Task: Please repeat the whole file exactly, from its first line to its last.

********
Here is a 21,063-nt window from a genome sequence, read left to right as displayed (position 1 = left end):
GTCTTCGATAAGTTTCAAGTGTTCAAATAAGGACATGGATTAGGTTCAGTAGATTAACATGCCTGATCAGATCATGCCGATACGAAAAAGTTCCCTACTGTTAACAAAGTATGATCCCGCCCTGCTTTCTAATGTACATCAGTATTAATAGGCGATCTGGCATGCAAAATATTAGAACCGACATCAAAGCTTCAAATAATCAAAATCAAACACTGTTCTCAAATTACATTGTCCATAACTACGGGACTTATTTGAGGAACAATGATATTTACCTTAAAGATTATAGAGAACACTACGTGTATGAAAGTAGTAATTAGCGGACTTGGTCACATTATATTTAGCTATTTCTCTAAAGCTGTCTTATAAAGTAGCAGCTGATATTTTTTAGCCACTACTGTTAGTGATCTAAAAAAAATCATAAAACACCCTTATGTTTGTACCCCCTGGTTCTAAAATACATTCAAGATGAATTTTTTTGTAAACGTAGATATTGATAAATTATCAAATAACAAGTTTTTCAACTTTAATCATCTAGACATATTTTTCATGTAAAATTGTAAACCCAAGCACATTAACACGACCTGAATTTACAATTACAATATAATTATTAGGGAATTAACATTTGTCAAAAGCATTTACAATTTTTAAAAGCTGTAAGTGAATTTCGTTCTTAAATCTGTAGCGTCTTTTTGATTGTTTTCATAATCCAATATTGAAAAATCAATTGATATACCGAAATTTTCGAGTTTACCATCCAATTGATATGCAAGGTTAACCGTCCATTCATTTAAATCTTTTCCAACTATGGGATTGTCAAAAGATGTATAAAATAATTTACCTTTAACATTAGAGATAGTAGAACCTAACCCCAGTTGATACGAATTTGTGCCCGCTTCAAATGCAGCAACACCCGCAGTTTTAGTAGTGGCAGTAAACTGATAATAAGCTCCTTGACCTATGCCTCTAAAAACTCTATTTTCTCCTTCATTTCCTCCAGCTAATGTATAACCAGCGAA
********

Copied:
Here is a 21,063-nt window from a genome sequence, read left to right as displayed (position 1 = left end):
GTCTTCGATAAGTTTCAAGTGTTCAAATAAGGACATGGATTAGGTTCAGTAGATTAACATGCCTGATCAGATCATGCCGATACGAAAAAGTTCCCTACTGTTAACAAAGTATGATCCCGCCCTGCTTTCTAATGTACATCAGTATTAATAGGCGATCTGGCATGCAAAATATTAGAACCGACATCAAAGCTTCAAATAATCAAAATCAAACACTGTTCTCAAATTACATTGTCCATAACTACGGGACTTATTTGAGGAACAATGATATTTACCTTAAAGATTATAGAGAACACTACGTGTATGAAAGTAGTAATTAGCGGACTTGGTCACATTATATTTAGCTATTTCTCTAAAGCTGTCTTATAAAGTAGCAGCTGATATTTTTTAGCCACTACTGTTAGTGATCTAAAAAAAATCATAAAACACCCTTATGTTTGTACCCCCTGGTTCTAAAATACATTCAAGATGAATTTTTTTGTAAACGTAGATATTGATAAATTATCAAATAACAAGTTTTTCAACTTTAATCATCTAGACATATTTTTCATGTAAAATTGTAAACCCAAGCACATTAACACGACCTGAATTTACAATTACAATATAATTATTAGGGAATTAACATTTGTCAAAAGCATTTACAATTTTTAAAAGCTGTAAGTGAATTTCGTTCTTAAATCTGTAGCGTCTTTTTGATTGTTTTCATAATCCAATATTGAAAAATCAATTGATATACCGAAATTTTCGAGTTTACCATCCAATTGATATGCAAGGTTAACCGTCCATTCATTTAAATCTTTTCCAACTATGGGATTGTCAAAAGATGTATAAAATAATTTACCTTTAACATTAGAGATAGTAGAACCTAACCCCAGTTGATACGAATTTGTGCCCGCTTCAAATGCAGCAACACCCGCAGTTTTAGTAGTGGCAGTAAACTGATAATAAGCTCCTTGACCTATGCCTCTAAAAACTCTATTTTCTCCTTCATTTCCTCCAGCTAATGTATAACCAGCGAA